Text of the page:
Are you a book snob? Have you fallen victim to literary snobbery? Has your writing?

I'd love to hear from you.

Thursday, January 12, 2012

Great Openings

The spicy-sweet fragrance of a florist's doorway, the first poignant notes of John Lennon's Imagine, and the timeless lines beginning a Dickens novel invite us to engage fully in an experience. Hopefully, this blog will pull you into our corner of the literary world.

All the aspiring authors here have written and revised the first sentences and paragraphs of our projects more than once. Openings are one of the greatest challenges to writers everywhere, especially in this day and age of sound bites and tweets. Months or years of work on a project can be rejected in the skim of a paragraph by readers, literary agents, and editors alike.

The engaging opening of Charles Frazier's Nightwoods comes to mind. Before turning the first page the reader knows the care of two troubled children has been thrust on a woman living in an old Lodge. The dilemna the woman faces is apparent by the descriptions of the children's abnormal behavior, immediately posing numerous story questions. The urgency of finding answers to the questions causes the reader to turn the next page and more complications induce the reader to continue reading--or not.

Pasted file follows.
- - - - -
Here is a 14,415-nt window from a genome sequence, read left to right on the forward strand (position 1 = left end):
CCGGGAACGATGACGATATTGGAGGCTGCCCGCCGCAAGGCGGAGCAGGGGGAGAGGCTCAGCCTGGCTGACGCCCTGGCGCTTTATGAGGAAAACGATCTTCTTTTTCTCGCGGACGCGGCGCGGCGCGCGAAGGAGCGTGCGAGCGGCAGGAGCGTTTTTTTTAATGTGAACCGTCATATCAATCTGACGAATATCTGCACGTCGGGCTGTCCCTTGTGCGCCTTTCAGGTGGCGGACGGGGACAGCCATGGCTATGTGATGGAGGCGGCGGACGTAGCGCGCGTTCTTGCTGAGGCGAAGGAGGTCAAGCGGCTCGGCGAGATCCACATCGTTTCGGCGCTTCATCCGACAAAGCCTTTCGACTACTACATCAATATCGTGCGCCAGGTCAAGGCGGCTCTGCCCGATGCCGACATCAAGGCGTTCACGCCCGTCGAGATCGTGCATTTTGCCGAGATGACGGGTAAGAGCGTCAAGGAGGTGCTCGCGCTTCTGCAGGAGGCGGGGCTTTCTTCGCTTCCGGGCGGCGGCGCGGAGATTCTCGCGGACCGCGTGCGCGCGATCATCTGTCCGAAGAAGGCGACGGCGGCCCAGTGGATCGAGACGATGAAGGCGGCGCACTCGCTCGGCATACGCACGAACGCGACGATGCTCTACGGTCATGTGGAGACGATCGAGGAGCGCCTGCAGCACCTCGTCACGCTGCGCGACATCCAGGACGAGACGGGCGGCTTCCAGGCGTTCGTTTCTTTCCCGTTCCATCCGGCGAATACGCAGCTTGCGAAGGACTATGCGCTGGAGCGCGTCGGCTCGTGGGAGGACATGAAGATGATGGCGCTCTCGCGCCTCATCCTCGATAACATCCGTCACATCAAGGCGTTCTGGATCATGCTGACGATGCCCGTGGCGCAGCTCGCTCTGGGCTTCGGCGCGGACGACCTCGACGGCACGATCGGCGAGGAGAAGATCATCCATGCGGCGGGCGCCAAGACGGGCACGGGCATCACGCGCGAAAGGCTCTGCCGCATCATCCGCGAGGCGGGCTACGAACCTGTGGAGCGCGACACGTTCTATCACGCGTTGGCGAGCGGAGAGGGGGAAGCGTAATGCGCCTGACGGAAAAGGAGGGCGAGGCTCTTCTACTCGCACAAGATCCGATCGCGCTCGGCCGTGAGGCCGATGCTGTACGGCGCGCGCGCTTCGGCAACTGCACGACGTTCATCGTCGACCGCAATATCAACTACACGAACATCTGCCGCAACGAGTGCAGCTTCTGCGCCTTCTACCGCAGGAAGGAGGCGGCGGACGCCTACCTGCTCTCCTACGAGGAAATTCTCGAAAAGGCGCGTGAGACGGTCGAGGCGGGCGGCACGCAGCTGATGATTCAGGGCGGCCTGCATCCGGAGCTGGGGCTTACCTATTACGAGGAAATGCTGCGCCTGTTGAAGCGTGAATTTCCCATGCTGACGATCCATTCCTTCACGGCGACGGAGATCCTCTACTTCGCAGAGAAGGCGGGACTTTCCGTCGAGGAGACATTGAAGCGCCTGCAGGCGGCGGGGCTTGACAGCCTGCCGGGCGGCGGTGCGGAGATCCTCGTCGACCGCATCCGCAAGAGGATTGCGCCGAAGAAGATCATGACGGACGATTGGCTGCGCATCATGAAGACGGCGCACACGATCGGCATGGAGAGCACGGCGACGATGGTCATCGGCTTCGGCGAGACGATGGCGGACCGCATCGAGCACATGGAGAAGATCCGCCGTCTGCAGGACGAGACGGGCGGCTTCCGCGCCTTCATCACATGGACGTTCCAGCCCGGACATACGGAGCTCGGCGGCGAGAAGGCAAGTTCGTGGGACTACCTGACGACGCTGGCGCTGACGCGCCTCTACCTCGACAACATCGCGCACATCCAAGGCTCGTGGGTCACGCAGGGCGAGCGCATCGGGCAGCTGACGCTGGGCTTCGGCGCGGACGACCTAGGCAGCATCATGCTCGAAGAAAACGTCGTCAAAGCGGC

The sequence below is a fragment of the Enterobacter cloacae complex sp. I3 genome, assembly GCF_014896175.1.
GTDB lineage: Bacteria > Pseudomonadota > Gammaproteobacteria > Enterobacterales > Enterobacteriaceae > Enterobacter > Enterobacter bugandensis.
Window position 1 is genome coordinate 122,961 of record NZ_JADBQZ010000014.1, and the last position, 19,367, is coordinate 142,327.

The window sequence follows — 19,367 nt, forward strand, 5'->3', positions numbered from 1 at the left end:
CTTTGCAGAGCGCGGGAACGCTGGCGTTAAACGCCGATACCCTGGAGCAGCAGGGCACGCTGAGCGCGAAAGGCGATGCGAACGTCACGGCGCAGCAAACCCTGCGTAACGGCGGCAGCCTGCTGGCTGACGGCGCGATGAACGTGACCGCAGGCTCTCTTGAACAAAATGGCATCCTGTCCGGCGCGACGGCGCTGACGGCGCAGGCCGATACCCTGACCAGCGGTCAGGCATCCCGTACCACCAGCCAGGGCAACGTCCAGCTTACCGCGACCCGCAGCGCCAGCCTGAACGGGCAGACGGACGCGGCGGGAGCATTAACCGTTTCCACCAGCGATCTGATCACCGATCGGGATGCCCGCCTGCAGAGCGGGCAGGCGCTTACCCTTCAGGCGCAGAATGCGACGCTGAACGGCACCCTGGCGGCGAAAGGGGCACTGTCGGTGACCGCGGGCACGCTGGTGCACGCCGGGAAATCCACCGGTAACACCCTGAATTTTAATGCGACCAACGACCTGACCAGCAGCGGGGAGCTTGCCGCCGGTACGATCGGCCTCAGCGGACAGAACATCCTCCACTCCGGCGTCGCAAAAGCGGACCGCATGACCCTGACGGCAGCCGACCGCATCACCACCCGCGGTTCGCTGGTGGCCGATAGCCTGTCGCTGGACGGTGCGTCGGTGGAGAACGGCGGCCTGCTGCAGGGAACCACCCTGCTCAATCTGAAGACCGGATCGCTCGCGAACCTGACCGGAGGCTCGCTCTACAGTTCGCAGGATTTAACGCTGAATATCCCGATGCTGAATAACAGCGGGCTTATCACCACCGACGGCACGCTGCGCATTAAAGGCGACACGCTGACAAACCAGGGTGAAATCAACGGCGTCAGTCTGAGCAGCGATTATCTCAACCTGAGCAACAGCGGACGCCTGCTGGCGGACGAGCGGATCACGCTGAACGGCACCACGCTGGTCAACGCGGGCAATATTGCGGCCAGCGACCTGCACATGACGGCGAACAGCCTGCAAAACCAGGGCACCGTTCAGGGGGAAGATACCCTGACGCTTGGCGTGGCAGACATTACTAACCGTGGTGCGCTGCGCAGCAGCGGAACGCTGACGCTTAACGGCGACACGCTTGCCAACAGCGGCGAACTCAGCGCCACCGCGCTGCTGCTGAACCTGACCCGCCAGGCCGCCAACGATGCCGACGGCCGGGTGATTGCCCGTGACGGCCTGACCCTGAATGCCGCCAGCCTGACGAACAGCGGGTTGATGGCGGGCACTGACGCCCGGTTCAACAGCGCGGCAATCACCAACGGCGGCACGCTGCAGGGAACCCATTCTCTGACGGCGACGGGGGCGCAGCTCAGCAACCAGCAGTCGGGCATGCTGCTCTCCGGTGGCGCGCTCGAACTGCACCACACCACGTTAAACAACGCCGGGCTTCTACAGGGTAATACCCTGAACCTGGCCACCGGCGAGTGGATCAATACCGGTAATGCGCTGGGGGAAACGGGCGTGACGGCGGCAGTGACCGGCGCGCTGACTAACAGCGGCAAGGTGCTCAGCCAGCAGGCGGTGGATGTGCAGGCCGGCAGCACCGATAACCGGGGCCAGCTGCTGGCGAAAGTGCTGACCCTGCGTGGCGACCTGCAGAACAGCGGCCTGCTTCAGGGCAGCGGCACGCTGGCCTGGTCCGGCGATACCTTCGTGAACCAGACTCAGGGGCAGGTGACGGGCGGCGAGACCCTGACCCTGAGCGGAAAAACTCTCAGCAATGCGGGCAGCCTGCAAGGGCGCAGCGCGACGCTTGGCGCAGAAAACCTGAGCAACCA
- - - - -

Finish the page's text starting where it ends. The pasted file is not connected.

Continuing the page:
We would love to engage our cyber-audience in conversations. So let us know of books that immediately pulled you in to the story.
Melinda

Sunday, January 1, 2012

Happy New Year and Welcome!

Each new year brings with it a sense of renewed committment and a resurgence of hope. For writers, it is often all the motivation we need to dust off that old manuscript we couldn't quite perfect, or open up a new file and follow through with the ideas circling our brains. For me personally, the new year means my children are heading back to school which will finally give me time to write again.

As readers, the new year signals a bit of down time after the rush of holiday releases. It means working a little harder to find something to read, taking the time to explore new authors and different genres we wouldn't normally choose.

2012 marks a milestone for our group of aspiring authors with the creation of this new blog. Well said. Well read. is committed to bringing writers and readers together by sharing both sides of the coin. We hope you will check in with us over the coming months and watch how we bloom. 

Melissa